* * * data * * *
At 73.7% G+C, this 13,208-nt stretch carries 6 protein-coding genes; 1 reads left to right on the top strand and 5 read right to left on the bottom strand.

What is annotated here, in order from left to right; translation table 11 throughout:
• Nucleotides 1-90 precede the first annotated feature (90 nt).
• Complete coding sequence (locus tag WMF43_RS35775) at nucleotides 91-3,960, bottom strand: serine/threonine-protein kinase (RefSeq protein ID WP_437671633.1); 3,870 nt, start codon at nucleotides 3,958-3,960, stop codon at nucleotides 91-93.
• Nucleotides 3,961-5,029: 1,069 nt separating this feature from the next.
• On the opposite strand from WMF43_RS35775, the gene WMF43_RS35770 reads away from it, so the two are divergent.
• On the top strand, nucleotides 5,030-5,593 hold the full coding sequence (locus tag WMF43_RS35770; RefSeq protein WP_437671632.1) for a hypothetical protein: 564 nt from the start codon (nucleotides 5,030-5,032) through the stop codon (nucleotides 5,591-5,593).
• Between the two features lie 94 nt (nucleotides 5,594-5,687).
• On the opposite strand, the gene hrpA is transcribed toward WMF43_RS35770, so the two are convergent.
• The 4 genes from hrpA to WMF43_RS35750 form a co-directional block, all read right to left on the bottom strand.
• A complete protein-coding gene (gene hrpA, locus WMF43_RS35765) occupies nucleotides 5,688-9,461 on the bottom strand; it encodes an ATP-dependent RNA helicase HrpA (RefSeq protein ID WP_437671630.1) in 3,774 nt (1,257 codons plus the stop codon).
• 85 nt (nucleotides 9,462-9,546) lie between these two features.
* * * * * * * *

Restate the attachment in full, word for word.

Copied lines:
At 73.7% G+C, this 13,208-nt stretch carries 6 protein-coding genes; 1 reads left to right on the top strand and 5 read right to left on the bottom strand.

What is annotated here, in order from left to right; translation table 11 throughout:
• Nucleotides 1-90 precede the first annotated feature (90 nt).
• Complete coding sequence (locus tag WMF43_RS35775) at nucleotides 91-3,960, bottom strand: serine/threonine-protein kinase (RefSeq protein ID WP_437671633.1); 3,870 nt, start codon at nucleotides 3,958-3,960, stop codon at nucleotides 91-93.
• Nucleotides 3,961-5,029: 1,069 nt separating this feature from the next.
• On the opposite strand from WMF43_RS35775, the gene WMF43_RS35770 reads away from it, so the two are divergent.
• On the top strand, nucleotides 5,030-5,593 hold the full coding sequence (locus tag WMF43_RS35770; RefSeq protein WP_437671632.1) for a hypothetical protein: 564 nt from the start codon (nucleotides 5,030-5,032) through the stop codon (nucleotides 5,591-5,593).
• Between the two features lie 94 nt (nucleotides 5,594-5,687).
• On the opposite strand, the gene hrpA is transcribed toward WMF43_RS35770, so the two are convergent.
• The 4 genes from hrpA to WMF43_RS35750 form a co-directional block, all read right to left on the bottom strand.
• A complete protein-coding gene (gene hrpA, locus WMF43_RS35765) occupies nucleotides 5,688-9,461 on the bottom strand; it encodes an ATP-dependent RNA helicase HrpA (RefSeq protein ID WP_437671630.1) in 3,774 nt (1,257 codons plus the stop codon).
• 85 nt (nucleotides 9,462-9,546) lie between these two features.